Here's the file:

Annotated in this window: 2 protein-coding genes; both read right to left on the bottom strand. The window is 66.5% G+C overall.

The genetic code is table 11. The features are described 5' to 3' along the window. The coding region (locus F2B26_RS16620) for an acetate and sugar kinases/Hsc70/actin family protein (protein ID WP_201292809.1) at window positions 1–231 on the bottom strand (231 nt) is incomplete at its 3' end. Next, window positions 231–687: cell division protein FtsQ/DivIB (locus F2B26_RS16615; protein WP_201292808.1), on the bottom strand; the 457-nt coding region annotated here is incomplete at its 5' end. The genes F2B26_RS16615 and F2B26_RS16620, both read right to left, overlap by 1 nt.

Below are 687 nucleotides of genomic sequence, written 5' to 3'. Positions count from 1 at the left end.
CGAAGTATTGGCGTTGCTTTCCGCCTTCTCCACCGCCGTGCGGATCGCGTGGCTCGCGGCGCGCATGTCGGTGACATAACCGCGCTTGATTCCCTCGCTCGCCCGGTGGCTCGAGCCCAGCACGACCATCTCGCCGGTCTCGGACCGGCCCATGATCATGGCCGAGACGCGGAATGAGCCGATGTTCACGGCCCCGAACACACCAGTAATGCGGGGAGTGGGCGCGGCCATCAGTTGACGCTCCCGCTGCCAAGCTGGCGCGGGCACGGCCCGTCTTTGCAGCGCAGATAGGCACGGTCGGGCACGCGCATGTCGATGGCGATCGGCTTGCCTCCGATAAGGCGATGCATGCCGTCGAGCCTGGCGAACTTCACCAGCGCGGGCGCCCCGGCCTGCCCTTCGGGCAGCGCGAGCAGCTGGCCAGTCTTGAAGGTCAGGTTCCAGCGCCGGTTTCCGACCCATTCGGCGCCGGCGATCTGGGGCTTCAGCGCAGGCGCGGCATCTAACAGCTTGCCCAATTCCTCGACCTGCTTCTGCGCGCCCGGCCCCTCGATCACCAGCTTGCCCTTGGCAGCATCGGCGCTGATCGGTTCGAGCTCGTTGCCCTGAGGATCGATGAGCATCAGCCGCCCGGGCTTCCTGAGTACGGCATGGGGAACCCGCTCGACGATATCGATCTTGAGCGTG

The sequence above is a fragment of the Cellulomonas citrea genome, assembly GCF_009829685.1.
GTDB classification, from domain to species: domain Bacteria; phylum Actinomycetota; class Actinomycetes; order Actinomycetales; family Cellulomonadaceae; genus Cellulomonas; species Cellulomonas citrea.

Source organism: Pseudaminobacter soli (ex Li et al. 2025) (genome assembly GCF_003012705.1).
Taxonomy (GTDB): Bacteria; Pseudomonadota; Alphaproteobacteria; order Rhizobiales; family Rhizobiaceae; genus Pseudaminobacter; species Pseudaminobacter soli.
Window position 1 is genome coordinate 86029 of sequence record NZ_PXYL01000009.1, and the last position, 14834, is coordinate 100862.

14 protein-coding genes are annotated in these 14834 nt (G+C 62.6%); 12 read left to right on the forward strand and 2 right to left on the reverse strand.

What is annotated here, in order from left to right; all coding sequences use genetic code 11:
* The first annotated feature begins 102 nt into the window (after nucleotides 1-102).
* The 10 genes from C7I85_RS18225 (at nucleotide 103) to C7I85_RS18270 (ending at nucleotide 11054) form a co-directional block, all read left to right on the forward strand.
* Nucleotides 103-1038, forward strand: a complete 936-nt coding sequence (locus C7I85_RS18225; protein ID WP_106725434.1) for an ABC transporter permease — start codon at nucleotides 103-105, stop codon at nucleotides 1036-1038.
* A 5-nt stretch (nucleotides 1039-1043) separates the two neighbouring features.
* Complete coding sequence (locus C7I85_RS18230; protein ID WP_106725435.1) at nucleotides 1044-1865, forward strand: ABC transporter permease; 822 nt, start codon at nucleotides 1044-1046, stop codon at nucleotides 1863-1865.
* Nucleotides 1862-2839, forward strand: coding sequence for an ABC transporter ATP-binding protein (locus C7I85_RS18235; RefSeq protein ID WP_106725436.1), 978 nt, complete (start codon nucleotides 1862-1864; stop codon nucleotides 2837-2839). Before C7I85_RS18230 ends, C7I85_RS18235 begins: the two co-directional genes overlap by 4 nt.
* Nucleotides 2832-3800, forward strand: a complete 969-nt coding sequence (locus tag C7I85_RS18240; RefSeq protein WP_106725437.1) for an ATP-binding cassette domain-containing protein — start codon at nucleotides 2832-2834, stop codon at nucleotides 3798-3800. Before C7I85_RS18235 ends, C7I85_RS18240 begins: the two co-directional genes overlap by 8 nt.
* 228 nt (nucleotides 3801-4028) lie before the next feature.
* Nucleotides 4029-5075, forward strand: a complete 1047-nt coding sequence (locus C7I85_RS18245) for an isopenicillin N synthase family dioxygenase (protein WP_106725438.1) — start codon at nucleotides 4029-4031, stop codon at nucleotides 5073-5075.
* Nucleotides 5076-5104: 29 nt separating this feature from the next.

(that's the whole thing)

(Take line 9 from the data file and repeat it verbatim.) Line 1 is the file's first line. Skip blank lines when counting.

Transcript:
Window position 1 is genome coordinate 86029 of sequence record NZ_PXYL01000009.1, and the last position, 14834, is coordinate 100862.